When dinner was over, which lasted not long, the cloth was removed, the tables carried away, and wine and spices brought. After this the young bride entered the tent, attended by a great number of ladies and damsels. King Charles led her by the hand, and gave her to the king of England, who immediately rose and took his leave. The little queen was placed in a very rich litter, which had been prepared for her; but of all the French ladies who were there, only the lady de Coucy went with her, for there were many of the principal ladies of England in presence, such as the duchesses of Lan

* This young lady was niece to king Richard, the daughter of Maud Holland, ournamed the Fair. She was probably the beauty of that festival.

caster, of York, of Gloucester, of Ireland, the lady of Namur, the lady Poynings, and many others, who all received queen Isabella with great joy. When the ladies were ready, the king of England and his lords departed with the young princess; and, riding at a good pace, arrived at Calais.

On the Tuesday, which was All-Saints'-day, the king of England was married by the archbishop of Canterbury in the church of St. Nicholas, of Calais, to the lady Isabella of France. Great was the feasting on the occasion; “and the heralds and minstrels were so liberally paid, that they were satisfied.” Richard renounced at this marriage (to the indignation of the duke of Gloucester) all claims to the crown of France in right of Isabella or her descendants.” The dukes of Orleans and Bourbon came to Calais to visit the king and queen of England two days after the marriage; and on the morrow they went back to St. Omer, where the king and queen of France waited for them. That same Friday morning king Richard and queen Isabella, having heard an early mass and drunk some wine, embarked on board the vessels that had been prepared for them. With a favourable wind, in less than three hours they arrived at Dover. The queen dined at the castle, and slept the next night at Rochester. Passing through Dartford, she arrived at the palace at Eltham, where the nobles and their ladies took leave of the king and queen, and went to their homes.

The young queen's entry into London is thus noted by our chroniclers:– “The young queen Isabella, commonly called ‘the Little,” (for she was not eight years old,) was conveyed from Kennington, near to Lambeth-palace, through Southwark, to the Tower of London, Nov. 13th, when such a multitude of persons went out to see her, that on London-bridge nine persons were crushed to death, of whom the prior of Tiptree was one, and a matron of Cornhill another.” The queen slept one night at the Tower, and the next day was conducted in high pomp to Westminster, where king Richard

* The widow of Robert de Vere, mentioned in a former memoir of queen Anne.

The lady de Coury who accompanied the little queen to England was the sister of his lady. * Froissart. * Stowe.

was waiting in his palace to receive her. This day the Londoners made very rich presents to the queen, which were most graciously accepted. The portion of Isabella was considerable, consisting of 800,000 francs in gold, to be paid in yearly instalments. She brought with her a wardrobe of great richness. Among her garments was a robe and mantle, unequalled in England, made of red velvet embossed with birds of goldsmiths' work, perched upon branches of pearls and emeralds. The robe was trimmed down the sides with miniver, and had a cape and hood of the same fur: the mantle was lined with ermine. Another robe was of murrey-mezereon velvet, embroidered with pearl roses. She had coronets, rings, necklaces, and clasps, amounting to 500,000 crowns. Her chamber-hangings were red and white satin, embroidered with figures of vintages and shepherdesses. These jewels were afterwards a matter of political controversy between England and France. Several authors declare that young Isabella was crowned at Westminster with great magnificence, and there actually exists, in the Foedera, a summons for her coronation on Epiphany-Sunday, 1397." Windsor was the chief residence of the royal child, who was called queen-consort of England. Here her education proceeded, under the superintendence of the second daughter of Engelraud de Coucy; and here the king, whose feminine beauty of features and complexion somewhat qualified the disparity of years between a man of thirty and a girl of ten, behaved to his young wife with such winning attention, that she retoined a tender remembrance of him long after he was hurried to prison and the grave. The visits of Richard caused some cessation from the routine of education; while his gay temper, his musical accomplishments, his splendour of dress, and softness of manners to females, made him exceedingly beloved by the young heart of Isabella. The king had expended prodigious sums on the royal progress to France, and on the marriage and pompous entry of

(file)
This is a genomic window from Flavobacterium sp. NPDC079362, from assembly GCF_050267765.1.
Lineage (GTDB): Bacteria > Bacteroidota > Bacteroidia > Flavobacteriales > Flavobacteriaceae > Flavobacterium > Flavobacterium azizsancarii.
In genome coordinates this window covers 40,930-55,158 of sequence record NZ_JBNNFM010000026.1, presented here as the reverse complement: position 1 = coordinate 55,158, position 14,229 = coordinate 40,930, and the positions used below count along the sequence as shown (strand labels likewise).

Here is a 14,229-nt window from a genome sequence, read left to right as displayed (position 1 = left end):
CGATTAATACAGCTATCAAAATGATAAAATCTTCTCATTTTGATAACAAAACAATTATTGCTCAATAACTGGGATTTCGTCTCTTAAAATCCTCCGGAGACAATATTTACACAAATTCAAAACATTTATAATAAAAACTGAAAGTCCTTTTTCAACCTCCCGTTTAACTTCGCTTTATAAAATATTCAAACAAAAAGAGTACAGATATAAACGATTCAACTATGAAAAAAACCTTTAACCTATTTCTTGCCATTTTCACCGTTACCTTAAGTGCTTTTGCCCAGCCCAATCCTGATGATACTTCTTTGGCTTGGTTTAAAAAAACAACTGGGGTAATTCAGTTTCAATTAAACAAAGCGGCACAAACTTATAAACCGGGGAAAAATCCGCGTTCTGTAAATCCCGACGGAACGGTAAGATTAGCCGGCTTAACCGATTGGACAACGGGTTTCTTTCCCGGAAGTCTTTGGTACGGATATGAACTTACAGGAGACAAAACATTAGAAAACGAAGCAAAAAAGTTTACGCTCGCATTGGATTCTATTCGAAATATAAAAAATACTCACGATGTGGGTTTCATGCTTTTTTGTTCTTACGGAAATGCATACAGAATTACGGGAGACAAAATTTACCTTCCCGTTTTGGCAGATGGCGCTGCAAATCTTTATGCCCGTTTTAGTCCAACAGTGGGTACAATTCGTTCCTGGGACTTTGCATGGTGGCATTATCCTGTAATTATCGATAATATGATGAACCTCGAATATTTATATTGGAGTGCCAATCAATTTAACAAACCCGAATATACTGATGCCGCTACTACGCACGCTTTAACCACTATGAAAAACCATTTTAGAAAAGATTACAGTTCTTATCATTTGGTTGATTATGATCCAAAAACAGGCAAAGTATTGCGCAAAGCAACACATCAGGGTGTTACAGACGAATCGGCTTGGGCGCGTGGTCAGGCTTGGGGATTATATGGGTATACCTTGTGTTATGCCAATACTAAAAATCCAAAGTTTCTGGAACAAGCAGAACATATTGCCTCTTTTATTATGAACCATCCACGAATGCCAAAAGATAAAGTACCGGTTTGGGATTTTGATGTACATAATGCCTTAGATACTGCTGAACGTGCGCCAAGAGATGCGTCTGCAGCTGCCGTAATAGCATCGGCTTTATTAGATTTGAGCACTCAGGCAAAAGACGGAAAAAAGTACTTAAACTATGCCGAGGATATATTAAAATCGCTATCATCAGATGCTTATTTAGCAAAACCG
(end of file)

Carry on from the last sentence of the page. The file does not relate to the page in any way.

* The London Chronicle, p. 80, expressly says the young queen was crowned January 8th. No particulars are cited of this coronation by any author.